Make the Most of a Second Opinion for Your Spine

If you’re considering surgery, you might want a second opinion. Here’s how to make the most of that visit.

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If you have back pain, the array of treatment choices can be dizzying. From medication to physical therapy to surgery, it’s easy to feel overwhelmed when deciding on the best solution, particularly when it comes to going under the knife.

That’s where second opinions come in.

Second opinionConsider a second opinion before you have spine surgery

But even seeking a second opinion can be overwhelming: Who should be the second expert you consult? What information do you need to share? What questions should you ask to make an informed decision?

According to Jamie Baisden, MD, a neurosurgery specialist and professor at the Medical College of Wisconsin in Milwaukee, there are two chief reasons to seek a second opinion. First, she says, “There is power in numbers. Having a second physician make the same recommendation as the first can drive home the fact that you’re on the right path.”

A second reason for an additional opinion, says Dr. Baisden, is to fill in any information gaps the first physician may have left open. “This can leave you hanging, uncertain about how to proceed,” Dr. Baisden explains. “A second opinion can provide you with more details and options, allowing you to choose whichever makes you feel most comfortable.”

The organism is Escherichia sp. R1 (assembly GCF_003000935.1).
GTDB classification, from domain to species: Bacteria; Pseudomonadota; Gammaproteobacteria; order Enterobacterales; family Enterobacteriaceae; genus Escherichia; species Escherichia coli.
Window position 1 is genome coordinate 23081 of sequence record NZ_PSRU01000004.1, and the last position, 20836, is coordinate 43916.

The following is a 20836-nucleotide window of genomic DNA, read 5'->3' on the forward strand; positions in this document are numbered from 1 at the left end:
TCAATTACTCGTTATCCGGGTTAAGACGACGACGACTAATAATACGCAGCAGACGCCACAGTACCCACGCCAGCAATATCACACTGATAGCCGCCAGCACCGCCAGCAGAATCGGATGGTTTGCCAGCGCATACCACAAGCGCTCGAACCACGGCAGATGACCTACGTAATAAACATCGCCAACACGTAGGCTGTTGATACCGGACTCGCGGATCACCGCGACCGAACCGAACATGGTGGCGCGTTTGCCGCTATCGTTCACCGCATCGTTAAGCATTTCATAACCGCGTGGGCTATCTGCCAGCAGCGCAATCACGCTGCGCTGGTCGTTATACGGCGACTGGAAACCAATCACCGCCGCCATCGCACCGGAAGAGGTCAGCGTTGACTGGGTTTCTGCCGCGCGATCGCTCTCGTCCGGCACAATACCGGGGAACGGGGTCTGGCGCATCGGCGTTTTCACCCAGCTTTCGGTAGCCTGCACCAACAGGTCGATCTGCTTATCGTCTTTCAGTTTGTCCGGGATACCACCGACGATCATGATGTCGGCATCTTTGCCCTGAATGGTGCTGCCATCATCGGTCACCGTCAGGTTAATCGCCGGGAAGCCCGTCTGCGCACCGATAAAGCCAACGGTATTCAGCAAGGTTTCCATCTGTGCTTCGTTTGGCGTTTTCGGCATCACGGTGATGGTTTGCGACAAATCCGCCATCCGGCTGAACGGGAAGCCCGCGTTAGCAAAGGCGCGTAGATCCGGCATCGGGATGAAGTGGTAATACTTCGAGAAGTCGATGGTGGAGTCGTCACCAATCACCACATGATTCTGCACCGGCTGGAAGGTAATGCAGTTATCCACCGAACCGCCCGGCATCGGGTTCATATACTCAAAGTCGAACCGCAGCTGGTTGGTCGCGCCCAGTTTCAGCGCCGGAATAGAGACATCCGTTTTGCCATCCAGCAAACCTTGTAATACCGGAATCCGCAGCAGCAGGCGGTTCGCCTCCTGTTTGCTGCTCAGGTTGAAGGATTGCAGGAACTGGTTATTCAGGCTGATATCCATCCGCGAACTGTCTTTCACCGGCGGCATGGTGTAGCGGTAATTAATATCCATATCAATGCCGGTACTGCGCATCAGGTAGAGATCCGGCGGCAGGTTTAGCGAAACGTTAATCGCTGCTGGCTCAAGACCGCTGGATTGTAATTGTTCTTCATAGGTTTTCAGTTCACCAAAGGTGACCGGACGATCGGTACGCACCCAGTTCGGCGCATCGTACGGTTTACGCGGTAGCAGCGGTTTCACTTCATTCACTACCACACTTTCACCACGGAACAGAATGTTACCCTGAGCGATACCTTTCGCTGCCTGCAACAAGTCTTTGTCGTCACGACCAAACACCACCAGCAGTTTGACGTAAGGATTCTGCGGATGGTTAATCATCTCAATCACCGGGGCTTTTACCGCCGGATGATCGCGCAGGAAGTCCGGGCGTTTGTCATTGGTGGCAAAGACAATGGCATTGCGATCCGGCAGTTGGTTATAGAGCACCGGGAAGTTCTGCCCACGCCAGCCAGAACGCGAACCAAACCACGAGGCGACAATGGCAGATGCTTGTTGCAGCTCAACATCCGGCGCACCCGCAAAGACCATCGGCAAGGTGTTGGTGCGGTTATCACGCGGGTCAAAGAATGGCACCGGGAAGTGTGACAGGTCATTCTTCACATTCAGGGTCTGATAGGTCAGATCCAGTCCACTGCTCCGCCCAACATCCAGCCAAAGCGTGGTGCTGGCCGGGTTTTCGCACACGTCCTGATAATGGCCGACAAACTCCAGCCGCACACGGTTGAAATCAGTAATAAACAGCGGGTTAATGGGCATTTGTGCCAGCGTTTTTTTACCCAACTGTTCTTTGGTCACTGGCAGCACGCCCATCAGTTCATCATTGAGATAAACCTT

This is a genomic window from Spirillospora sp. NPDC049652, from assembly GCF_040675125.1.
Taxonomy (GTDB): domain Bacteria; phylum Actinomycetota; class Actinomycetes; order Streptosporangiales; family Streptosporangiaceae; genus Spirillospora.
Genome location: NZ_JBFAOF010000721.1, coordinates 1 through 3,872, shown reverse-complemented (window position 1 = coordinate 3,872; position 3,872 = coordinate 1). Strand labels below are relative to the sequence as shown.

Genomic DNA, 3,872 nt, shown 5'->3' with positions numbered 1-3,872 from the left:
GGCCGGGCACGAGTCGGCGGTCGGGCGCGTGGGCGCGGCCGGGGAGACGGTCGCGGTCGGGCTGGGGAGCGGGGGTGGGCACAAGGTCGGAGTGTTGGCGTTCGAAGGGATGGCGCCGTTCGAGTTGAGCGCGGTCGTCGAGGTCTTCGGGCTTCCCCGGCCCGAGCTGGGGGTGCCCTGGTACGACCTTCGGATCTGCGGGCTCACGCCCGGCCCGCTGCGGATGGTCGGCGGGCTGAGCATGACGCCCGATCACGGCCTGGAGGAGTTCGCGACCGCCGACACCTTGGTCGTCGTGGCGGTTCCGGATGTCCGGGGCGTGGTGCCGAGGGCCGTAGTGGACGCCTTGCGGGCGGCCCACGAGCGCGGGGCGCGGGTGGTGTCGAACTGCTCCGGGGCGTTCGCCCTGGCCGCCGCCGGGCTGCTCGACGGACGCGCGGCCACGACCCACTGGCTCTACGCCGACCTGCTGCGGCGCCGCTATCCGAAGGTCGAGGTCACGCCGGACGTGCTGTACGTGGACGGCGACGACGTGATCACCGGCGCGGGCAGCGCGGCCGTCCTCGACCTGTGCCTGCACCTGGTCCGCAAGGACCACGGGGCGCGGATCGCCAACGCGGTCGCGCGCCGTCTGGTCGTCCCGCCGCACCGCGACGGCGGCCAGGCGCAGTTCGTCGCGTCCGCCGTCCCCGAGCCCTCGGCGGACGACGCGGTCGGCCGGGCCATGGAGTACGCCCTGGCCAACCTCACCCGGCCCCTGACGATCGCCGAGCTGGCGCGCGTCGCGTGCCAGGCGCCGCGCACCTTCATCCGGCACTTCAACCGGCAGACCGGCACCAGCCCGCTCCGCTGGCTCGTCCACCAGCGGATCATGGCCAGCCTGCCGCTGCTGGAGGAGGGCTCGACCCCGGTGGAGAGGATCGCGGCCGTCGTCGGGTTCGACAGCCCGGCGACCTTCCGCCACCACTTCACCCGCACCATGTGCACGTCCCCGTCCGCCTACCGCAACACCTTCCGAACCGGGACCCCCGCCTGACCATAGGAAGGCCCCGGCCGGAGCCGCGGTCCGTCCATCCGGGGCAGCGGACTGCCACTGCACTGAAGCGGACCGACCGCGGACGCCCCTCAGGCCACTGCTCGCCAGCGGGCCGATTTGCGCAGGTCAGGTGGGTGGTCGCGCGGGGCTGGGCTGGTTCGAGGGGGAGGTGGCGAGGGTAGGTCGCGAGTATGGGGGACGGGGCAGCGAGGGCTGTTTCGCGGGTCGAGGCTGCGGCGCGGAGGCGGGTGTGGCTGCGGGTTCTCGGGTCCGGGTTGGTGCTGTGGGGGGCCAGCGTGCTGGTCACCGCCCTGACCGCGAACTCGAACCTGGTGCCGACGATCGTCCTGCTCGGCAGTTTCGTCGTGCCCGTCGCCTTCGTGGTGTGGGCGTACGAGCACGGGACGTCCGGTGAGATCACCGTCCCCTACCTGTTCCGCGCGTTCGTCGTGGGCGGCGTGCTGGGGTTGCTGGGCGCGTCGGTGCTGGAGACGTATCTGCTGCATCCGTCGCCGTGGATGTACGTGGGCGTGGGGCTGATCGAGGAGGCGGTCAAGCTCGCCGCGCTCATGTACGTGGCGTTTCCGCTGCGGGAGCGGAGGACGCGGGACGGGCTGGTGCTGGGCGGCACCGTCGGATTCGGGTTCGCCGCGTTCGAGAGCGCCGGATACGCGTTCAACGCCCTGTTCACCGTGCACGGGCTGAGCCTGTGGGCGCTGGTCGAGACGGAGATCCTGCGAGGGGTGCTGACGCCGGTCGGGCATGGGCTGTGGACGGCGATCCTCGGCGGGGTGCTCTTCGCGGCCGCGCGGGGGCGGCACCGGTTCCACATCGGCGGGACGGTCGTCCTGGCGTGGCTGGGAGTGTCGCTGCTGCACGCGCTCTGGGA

To make the most of your time with a second clinician, it’s important to go to the appointment armed with the right questions and approach.

Whom to Ask

Before you schedule that appointment for a second opinion, carefully evaluate who you turn to for advice. This could range from a physical therapist to your primary care physician, or if surgery is on the table, a surgeon.

With the latter: “Look at the skill set of the second clinician you consult,” says Jason M. Highsmith, MD, a neurosurgeon at Charleston Brain and Spine in Charleston, SC. “There are great surgeons who don’t perform some mainstream surgeries, for instance. Their toolbox may be limited.”

If surgery is in play, this means ensuring the physician you consult performs the type of procedure recommended to you at a good rate of frequency. “If your first doctor recommends spinal fusion, for instance, look for a second one who does this and who is fellowship trained and has a good reputation,” says Dr. Baisden.

Also look for conflicts of interest, says Dr. Baisden. “Make sure the surgeon doesn’t have deals with instrumentation companies, because that can cloud judgment,” she explains.

If you’re struggling with finding the right doctor for the second consult, Dr. Highsmith suggests asking a variety of people you trust, from your primary doctor to friends/family in healthcare, or trusted peers.

Elizabeth Ewens, a 51-year-old attorney from Davis, CA, recently underwent surgery for spondylolisthesis after a lengthy process of trying various treatments and consulting with a number of practitioners. “I tried everything, from PT to medication and in the end, consulted with a surgeon,” she says. “Before I finally decided, I had an orthopedic doctor friend look at my films and listen to my history. He agreed this was the right option.”